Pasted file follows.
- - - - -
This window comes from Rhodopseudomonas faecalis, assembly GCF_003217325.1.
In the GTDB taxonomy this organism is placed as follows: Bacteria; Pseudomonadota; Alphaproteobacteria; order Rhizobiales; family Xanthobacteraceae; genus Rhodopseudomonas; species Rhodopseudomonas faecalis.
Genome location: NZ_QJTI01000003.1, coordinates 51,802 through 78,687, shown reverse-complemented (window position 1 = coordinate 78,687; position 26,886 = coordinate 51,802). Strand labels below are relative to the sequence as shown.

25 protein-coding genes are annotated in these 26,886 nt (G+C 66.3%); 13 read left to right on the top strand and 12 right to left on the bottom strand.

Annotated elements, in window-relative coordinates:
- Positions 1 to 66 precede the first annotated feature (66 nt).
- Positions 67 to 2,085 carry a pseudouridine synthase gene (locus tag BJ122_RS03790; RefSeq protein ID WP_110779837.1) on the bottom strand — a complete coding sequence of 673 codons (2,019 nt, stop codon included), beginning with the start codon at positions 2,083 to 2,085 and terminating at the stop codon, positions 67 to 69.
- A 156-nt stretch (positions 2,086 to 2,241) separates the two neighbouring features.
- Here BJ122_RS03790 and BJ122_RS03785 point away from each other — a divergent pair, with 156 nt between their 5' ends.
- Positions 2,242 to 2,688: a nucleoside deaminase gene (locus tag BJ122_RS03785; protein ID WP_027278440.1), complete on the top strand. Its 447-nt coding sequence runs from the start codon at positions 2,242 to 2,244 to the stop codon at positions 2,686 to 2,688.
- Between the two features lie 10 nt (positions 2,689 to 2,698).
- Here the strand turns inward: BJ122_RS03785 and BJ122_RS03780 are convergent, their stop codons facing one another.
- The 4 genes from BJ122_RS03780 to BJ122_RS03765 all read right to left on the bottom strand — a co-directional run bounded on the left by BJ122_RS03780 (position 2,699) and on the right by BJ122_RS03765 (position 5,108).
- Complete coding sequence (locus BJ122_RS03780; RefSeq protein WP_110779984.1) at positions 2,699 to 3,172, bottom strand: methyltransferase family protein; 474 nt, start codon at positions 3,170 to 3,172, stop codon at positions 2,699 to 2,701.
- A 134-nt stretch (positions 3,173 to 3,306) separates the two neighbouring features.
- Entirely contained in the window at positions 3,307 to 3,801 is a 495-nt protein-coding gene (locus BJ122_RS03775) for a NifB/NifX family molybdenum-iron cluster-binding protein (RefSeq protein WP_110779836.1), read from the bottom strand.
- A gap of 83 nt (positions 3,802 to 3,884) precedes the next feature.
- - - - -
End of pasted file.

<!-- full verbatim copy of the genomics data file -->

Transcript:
This window comes from Rhodopseudomonas faecalis, assembly GCF_003217325.1.
In the GTDB taxonomy this organism is placed as follows: Bacteria; Pseudomonadota; Alphaproteobacteria; order Rhizobiales; family Xanthobacteraceae; genus Rhodopseudomonas; species Rhodopseudomonas faecalis.
Genome location: NZ_QJTI01000003.1, coordinates 51,802 through 78,687, shown reverse-complemented (window position 1 = coordinate 78,687; position 26,886 = coordinate 51,802). Strand labels below are relative to the sequence as shown.

25 protein-coding genes are annotated in these 26,886 nt (G+C 66.3%); 13 read left to right on the top strand and 12 right to left on the bottom strand.

Annotated elements, in window-relative coordinates:
- Positions 1 to 66 precede the first annotated feature (66 nt).
- Positions 67 to 2,085 carry a pseudouridine synthase gene (locus tag BJ122_RS03790; RefSeq protein ID WP_110779837.1) on the bottom strand — a complete coding sequence of 673 codons (2,019 nt, stop codon included), beginning with the start codon at positions 2,083 to 2,085 and terminating at the stop codon, positions 67 to 69.
- A 156-nt stretch (positions 2,086 to 2,241) separates the two neighbouring features.
- Here BJ122_RS03790 and BJ122_RS03785 point away from each other — a divergent pair, with 156 nt between their 5' ends.
- Positions 2,242 to 2,688: a nucleoside deaminase gene (locus tag BJ122_RS03785; protein ID WP_027278440.1), complete on the top strand. Its 447-nt coding sequence runs from the start codon at positions 2,242 to 2,244 to the stop codon at positions 2,686 to 2,688.
- Between the two features lie 10 nt (positions 2,689 to 2,698).
- Here the strand turns inward: BJ122_RS03785 and BJ122_RS03780 are convergent, their stop codons facing one another.
- The 4 genes from BJ122_RS03780 to BJ122_RS03765 all read right to left on the bottom strand — a co-directional run bounded on the left by BJ122_RS03780 (position 2,699) and on the right by BJ122_RS03765 (position 5,108).
- Complete coding sequence (locus BJ122_RS03780; RefSeq protein WP_110779984.1) at positions 2,699 to 3,172, bottom strand: methyltransferase family protein; 474 nt, start codon at positions 3,170 to 3,172, stop codon at positions 2,699 to 2,701.
- A 134-nt stretch (positions 3,173 to 3,306) separates the two neighbouring features.
- Entirely contained in the window at positions 3,307 to 3,801 is a 495-nt protein-coding gene (locus BJ122_RS03775) for a NifB/NifX family molybdenum-iron cluster-binding protein (RefSeq protein WP_110779836.1), read from the bottom strand.
- A gap of 83 nt (positions 3,802 to 3,884) precedes the next feature.